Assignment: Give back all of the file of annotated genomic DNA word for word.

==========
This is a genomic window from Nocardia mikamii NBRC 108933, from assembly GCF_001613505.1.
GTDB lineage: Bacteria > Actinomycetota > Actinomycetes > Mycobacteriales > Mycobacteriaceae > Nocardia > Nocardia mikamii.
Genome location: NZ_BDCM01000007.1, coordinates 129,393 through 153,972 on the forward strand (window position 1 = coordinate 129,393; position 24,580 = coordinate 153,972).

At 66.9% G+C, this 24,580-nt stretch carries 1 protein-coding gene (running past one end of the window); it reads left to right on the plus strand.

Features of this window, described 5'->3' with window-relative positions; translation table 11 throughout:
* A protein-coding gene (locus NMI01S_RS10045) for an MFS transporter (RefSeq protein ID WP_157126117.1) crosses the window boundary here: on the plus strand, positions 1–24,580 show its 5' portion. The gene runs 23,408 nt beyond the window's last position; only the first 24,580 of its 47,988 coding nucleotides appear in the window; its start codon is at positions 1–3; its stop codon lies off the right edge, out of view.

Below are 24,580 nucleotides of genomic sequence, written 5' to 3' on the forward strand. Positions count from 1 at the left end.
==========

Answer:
This is a genomic window from Nocardia mikamii NBRC 108933, from assembly GCF_001613505.1.
GTDB lineage: Bacteria > Actinomycetota > Actinomycetes > Mycobacteriales > Mycobacteriaceae > Nocardia > Nocardia mikamii.
Genome location: NZ_BDCM01000007.1, coordinates 129,393 through 153,972 on the forward strand (window position 1 = coordinate 129,393; position 24,580 = coordinate 153,972).

At 66.9% G+C, this 24,580-nt stretch carries 1 protein-coding gene (running past one end of the window); it reads left to right on the plus strand.

Features of this window, described 5'->3' with window-relative positions; translation table 11 throughout:
* A protein-coding gene (locus NMI01S_RS10045) for an MFS transporter (RefSeq protein ID WP_157126117.1) crosses the window boundary here: on the plus strand, positions 1–24,580 show its 5' portion. The gene runs 23,408 nt beyond the window's last position; only the first 24,580 of its 47,988 coding nucleotides appear in the window; its start codon is at positions 1–3; its stop codon lies off the right edge, out of view.

Below are 24,580 nucleotides of genomic sequence, written 5' to 3' on the forward strand. Positions count from 1 at the left end.